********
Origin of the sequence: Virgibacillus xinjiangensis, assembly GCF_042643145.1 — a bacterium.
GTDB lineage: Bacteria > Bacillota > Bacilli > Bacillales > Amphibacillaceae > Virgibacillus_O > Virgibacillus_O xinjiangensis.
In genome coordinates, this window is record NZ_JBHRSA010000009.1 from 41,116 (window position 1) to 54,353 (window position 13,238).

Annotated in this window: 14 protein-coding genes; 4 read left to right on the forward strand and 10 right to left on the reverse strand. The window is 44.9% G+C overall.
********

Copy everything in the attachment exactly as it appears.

Origin of the sequence: Virgibacillus xinjiangensis, assembly GCF_042643145.1 — a bacterium.
GTDB lineage: Bacteria > Bacillota > Bacilli > Bacillales > Amphibacillaceae > Virgibacillus_O > Virgibacillus_O xinjiangensis.
In genome coordinates, this window is record NZ_JBHRSA010000009.1 from 41,116 (window position 1) to 54,353 (window position 13,238).

Annotated in this window: 14 protein-coding genes; 4 read left to right on the forward strand and 10 right to left on the reverse strand. The window is 44.9% G+C overall.